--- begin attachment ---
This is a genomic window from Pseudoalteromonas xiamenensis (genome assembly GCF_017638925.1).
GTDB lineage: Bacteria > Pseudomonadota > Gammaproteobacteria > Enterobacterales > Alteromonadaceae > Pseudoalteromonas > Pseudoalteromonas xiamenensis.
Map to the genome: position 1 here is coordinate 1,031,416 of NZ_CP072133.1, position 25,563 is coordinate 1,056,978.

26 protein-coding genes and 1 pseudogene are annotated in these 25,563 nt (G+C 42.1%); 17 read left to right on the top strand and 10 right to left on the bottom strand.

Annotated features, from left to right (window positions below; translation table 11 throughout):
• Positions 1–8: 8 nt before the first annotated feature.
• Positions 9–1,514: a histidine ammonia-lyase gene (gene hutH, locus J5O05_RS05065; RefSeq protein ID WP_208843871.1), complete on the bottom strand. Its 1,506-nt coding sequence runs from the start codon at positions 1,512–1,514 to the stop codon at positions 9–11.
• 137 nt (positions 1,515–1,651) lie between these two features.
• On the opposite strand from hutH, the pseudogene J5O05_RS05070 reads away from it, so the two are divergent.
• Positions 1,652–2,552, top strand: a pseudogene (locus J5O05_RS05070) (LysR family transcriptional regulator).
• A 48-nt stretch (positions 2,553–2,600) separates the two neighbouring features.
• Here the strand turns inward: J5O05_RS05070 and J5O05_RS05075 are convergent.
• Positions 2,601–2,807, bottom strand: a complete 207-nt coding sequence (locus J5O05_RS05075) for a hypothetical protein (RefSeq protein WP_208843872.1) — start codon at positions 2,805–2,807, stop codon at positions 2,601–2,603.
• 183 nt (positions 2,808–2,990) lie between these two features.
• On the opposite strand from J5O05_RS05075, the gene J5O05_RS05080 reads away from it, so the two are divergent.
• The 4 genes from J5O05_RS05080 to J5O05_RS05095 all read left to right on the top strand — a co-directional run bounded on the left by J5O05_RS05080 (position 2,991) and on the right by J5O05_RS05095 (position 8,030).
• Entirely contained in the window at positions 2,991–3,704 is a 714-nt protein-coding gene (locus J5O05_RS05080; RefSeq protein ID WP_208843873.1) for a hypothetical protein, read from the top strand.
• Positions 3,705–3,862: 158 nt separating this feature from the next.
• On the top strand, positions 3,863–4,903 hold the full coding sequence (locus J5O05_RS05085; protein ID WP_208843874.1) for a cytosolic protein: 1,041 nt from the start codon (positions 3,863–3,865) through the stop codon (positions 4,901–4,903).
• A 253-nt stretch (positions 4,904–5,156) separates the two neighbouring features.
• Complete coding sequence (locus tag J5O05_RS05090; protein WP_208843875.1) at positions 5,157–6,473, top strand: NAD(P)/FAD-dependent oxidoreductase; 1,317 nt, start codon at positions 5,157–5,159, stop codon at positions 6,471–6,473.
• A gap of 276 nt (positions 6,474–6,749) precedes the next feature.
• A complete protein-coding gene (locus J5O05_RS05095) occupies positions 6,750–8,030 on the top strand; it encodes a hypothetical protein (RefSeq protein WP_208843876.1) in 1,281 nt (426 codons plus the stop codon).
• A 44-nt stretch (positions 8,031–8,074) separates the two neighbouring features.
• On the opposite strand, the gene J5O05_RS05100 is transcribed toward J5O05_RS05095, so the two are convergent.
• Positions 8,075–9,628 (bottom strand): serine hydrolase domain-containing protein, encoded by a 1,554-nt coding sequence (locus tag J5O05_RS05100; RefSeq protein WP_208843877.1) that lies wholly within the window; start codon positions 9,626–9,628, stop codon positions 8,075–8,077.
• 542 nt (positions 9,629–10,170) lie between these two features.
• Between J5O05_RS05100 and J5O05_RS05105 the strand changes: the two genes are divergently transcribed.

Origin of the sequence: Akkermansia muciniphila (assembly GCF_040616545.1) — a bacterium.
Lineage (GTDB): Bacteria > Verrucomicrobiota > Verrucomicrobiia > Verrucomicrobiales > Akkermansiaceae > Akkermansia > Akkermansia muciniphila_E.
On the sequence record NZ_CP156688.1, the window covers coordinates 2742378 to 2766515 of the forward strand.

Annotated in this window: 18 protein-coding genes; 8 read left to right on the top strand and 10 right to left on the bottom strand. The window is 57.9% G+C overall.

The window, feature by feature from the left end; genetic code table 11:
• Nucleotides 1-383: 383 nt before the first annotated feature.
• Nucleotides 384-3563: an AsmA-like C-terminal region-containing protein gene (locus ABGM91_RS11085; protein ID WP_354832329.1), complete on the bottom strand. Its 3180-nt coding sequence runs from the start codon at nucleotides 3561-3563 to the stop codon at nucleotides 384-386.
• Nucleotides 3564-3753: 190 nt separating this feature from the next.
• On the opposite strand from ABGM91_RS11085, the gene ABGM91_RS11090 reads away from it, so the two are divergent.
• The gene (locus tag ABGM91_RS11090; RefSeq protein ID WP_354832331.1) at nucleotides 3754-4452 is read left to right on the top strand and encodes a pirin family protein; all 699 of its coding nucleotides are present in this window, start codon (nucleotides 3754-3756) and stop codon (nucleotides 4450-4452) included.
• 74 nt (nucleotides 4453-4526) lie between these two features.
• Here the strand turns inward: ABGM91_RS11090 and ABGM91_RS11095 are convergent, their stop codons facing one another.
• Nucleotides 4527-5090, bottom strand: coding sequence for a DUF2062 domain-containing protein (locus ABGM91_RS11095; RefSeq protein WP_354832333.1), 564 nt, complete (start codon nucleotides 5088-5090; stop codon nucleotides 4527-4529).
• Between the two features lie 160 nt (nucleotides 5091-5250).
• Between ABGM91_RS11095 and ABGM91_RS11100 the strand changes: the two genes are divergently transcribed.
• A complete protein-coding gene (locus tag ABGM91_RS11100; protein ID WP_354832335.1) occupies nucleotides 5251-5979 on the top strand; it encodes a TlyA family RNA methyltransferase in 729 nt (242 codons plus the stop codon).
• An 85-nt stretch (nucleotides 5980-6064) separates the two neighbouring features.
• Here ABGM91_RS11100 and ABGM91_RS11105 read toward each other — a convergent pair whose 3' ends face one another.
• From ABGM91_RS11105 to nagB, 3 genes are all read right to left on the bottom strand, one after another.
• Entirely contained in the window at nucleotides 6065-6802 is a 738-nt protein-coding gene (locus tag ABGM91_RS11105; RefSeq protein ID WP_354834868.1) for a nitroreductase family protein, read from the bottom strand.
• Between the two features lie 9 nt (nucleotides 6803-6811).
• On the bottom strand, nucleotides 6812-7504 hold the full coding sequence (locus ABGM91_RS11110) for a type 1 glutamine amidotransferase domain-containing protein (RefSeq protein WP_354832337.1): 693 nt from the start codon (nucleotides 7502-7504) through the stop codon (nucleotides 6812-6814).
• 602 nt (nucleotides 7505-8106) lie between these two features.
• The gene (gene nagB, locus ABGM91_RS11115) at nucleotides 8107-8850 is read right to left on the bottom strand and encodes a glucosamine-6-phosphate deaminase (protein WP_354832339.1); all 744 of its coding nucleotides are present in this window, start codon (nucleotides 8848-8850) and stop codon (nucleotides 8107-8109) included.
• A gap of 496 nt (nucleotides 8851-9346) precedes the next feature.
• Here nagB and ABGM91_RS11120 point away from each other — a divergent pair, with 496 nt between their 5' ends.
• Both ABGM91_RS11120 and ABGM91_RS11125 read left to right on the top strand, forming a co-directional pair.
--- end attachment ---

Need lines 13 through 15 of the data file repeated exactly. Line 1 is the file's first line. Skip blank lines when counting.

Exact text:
• Positions 2,601–2,807, bottom strand: a complete 207-nt coding sequence (locus J5O05_RS05075) for a hypothetical protein (RefSeq protein WP_208843872.1) — start codon at positions 2,805–2,807, stop codon at positions 2,601–2,603.
• 183 nt (positions 2,808–2,990) lie between these two features.
• On the opposite strand from J5O05_RS05075, the gene J5O05_RS05080 reads away from it, so the two are divergent.